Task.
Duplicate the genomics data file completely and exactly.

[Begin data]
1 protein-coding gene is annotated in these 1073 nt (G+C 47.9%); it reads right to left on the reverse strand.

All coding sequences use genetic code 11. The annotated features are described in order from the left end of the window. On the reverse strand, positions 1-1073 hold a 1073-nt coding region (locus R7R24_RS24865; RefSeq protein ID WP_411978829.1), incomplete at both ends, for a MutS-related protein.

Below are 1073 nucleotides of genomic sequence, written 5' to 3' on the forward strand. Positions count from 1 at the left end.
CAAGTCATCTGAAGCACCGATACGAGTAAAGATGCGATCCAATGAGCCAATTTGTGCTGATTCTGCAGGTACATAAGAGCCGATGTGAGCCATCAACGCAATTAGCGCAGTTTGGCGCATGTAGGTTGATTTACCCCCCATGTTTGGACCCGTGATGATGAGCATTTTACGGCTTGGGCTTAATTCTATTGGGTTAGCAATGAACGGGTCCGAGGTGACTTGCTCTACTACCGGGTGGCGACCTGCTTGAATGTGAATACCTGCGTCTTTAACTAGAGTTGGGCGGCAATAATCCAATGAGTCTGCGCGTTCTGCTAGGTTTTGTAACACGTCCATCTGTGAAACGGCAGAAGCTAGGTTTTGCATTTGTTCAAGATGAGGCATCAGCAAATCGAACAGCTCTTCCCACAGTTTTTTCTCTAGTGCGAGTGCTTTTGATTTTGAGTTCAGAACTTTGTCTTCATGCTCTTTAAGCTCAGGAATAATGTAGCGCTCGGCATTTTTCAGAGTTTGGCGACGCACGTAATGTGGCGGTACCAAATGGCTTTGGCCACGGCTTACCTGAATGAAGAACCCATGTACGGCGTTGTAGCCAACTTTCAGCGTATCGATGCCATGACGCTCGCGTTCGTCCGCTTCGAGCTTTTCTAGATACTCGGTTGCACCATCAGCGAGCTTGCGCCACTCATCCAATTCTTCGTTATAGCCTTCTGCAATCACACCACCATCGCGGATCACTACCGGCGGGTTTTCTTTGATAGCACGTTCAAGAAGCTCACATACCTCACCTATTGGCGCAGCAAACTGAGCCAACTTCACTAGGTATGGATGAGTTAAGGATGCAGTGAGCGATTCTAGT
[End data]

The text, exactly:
1 protein-coding gene is annotated in these 1073 nt (G+C 47.9%); it reads right to left on the reverse strand.

All coding sequences use genetic code 11. The annotated features are described in order from the left end of the window. On the reverse strand, positions 1-1073 hold a 1073-nt coding region (locus R7R24_RS24865; RefSeq protein ID WP_411978829.1), incomplete at both ends, for a MutS-related protein.

Below are 1073 nucleotides of genomic sequence, written 5' to 3' on the forward strand. Positions count from 1 at the left end.
CAAGTCATCTGAAGCACCGATACGAGTAAAGATGCGATCCAATGAGCCAATTTGTGCTGATTCTGCAGGTACATAAGAGCCGATGTGAGCCATCAACGCAATTAGCGCAGTTTGGCGCATGTAGGTTGATTTACCCCCCATGTTTGGACCCGTGATGATGAGCATTTTACGGCTTGGGCTTAATTCTATTGGGTTAGCAATGAACGGGTCCGAGGTGACTTGCTCTACTACCGGGTGGCGACCTGCTTGAATGTGAATACCTGCGTCTTTAACTAGAGTTGGGCGGCAATAATCCAATGAGTCTGCGCGTTCTGCTAGGTTTTGTAACACGTCCATCTGTGAAACGGCAGAAGCTAGGTTTTGCATTTGTTCAAGATGAGGCATCAGCAAATCGAACAGCTCTTCCCACAGTTTTTTCTCTAGTGCGAGTGCTTTTGATTTTGAGTTCAGAACTTTGTCTTCATGCTCTTTAAGCTCAGGAATAATGTAGCGCTCGGCATTTTTCAGAGTTTGGCGACGCACGTAATGTGGCGGTACCAAATGGCTTTGGCCACGGCTTACCTGAATGAAGAACCCATGTACGGCGTTGTAGCCAACTTTCAGCGTATCGATGCCATGACGCTCGCGTTCGTCCGCTTCGAGCTTTTCTAGATACTCGGTTGCACCATCAGCGAGCTTGCGCCACTCATCCAATTCTTCGTTATAGCCTTCTGCAATCACACCACCATCGCGGATCACTACCGGCGGGTTTTCTTTGATAGCACGTTCAAGAAGCTCACATACCTCACCTATTGGCGCAGCAAACTGAGCCAACTTCACTAGGTATGGATGAGTTAAGGATGCAGTGAGCGATTCTAGT